Can you walk us through how the process works?

1. Work with a good business broker. The most important thing I always tell clients is to do their due diligence when figuring out what they want to buy. The success of the business has nothing to do with me. It’s going to have everything to do with you. Make sure you work with a professional who can help you buy the right business at the right price—like a business broker who knows what they’re doing, knows the business and industry, and who can give you good advice. It’s the same principle with your attorney and financial advisor as well.
2. You’ve decided what to buy, figured out the financing and made an offer. You expect to close within 30 or 60 days. Now you form a C corporation—not an LLC, not an S corp, not a partnership. Why? Because unfortunately, the tax code requires that stock is purchased. When President Trump lowered the corporate tax rate from 35% to 21% in 2017, C corps became quite tax advantageous.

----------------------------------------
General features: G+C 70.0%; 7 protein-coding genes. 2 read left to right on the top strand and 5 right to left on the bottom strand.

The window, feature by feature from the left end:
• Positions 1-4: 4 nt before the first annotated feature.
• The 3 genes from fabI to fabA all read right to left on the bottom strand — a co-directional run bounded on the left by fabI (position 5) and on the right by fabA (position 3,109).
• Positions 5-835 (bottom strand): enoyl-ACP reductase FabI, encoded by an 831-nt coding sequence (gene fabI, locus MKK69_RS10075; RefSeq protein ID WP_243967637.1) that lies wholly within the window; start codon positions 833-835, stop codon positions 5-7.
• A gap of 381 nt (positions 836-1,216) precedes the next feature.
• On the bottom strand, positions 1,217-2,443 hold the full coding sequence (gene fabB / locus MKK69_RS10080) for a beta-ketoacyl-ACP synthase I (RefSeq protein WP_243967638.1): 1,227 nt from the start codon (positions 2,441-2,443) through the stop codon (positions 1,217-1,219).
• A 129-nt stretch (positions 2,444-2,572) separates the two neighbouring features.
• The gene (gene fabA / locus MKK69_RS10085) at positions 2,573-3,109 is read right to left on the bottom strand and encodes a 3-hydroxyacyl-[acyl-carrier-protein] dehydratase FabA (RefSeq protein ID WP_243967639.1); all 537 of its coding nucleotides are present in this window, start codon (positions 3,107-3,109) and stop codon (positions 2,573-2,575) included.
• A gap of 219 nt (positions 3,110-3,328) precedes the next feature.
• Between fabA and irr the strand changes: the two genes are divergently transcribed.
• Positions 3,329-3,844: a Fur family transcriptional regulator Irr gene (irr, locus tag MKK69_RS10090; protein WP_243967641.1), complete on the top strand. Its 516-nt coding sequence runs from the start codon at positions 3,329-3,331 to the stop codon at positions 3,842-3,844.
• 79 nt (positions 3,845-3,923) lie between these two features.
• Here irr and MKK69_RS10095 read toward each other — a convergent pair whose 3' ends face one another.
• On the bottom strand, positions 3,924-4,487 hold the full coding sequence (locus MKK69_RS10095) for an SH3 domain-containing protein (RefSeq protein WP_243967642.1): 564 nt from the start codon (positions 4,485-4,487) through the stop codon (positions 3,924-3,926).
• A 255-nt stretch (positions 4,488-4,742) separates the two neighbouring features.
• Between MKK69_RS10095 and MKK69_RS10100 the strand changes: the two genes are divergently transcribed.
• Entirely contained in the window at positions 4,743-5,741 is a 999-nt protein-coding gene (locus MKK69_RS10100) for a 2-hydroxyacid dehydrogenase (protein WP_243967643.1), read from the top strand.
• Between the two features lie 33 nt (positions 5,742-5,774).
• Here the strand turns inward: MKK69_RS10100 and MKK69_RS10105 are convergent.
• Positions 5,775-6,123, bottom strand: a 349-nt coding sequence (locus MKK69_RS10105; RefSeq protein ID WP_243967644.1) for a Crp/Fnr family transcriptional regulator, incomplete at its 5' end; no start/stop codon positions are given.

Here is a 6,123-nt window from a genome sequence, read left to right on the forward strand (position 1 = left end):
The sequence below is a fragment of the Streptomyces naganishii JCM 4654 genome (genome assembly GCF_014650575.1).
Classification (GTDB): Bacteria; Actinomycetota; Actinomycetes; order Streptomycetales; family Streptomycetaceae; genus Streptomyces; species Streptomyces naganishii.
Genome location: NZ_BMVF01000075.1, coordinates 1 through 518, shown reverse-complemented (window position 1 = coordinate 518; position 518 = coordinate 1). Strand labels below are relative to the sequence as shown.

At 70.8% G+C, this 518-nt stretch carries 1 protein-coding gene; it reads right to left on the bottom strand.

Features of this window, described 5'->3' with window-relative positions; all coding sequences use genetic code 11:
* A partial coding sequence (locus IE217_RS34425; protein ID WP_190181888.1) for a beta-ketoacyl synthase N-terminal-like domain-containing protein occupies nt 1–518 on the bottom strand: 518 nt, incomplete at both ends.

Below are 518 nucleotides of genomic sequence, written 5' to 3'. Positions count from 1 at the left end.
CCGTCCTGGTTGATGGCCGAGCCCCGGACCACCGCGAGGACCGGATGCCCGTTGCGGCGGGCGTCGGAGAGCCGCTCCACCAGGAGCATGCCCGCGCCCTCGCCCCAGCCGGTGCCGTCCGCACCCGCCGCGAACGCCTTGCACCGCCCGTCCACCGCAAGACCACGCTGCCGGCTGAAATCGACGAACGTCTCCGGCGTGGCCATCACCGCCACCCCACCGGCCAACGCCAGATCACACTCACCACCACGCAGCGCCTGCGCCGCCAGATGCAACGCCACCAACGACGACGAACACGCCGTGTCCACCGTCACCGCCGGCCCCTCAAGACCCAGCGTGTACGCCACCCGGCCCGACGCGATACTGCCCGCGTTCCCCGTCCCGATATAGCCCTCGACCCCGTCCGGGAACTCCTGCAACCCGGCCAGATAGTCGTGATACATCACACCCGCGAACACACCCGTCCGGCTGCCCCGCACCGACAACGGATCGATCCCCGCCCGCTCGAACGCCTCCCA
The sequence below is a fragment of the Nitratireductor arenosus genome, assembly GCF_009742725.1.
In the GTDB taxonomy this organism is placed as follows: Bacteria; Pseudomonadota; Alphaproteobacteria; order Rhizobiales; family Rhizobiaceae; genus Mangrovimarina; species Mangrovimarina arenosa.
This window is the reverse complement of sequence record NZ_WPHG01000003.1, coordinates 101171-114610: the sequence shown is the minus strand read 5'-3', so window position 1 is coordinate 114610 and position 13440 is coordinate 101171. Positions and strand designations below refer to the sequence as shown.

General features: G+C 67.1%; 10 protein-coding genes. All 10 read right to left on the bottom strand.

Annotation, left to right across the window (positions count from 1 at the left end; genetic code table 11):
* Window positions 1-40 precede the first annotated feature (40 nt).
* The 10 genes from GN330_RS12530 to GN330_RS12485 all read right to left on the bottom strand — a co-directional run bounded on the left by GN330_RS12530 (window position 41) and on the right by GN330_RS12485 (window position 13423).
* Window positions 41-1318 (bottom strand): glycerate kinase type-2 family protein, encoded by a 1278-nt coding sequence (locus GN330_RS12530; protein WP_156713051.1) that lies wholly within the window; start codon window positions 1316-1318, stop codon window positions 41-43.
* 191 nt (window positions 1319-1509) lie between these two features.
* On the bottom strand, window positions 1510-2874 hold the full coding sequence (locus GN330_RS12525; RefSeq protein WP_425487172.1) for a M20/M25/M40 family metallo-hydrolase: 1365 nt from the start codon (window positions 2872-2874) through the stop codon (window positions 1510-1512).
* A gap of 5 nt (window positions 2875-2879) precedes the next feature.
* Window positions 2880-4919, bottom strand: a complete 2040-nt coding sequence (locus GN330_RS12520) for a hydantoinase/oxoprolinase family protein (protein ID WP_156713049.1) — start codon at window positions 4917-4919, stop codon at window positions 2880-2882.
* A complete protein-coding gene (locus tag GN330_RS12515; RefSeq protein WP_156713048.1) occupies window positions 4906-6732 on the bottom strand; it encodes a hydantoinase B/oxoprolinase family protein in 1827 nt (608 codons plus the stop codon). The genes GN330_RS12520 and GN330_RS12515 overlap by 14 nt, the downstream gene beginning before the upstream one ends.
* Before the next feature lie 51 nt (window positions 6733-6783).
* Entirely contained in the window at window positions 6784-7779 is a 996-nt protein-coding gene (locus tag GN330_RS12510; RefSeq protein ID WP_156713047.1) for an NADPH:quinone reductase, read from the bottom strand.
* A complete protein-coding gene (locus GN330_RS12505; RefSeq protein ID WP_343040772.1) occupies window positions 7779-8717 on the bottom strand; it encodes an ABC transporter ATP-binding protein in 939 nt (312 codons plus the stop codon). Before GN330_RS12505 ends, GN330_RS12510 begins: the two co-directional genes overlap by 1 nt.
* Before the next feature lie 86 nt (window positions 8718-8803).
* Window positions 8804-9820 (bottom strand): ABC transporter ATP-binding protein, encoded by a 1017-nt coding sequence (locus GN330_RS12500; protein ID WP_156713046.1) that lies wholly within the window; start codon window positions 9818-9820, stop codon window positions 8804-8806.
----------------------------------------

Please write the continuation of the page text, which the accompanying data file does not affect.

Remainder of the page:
3. Once the C corp is established, adopt the 401k. A company like mine, IRA Financial, can help set up the C corp. Primarily, we’d help you set up the 401k to see the rollover from either the pre-tax IRA or your former-employer 401k. The 401k buys the stock in the C corp. The C corp is a shell company: the new entity that’s going to buy the assets or stock of the existing business. (This could be an existing C corp, but more commonly it's a new C corp.)

What’s the minimum amount somebody should pull from their retirement account to make this happen?

You have three options:

1. If you’re under 59 and a half and have $30,000–$50,000 in retirement savings, you can take a taxable distribution: i.e. pay tax and a 10% penalty.
2. If you’re over 59 and a half and need $50,000 or less, set up a 401k plan for the business and do a loan out of the 401k. You can then borrow up to $50,000 tax-free and penalty-free to buy the business.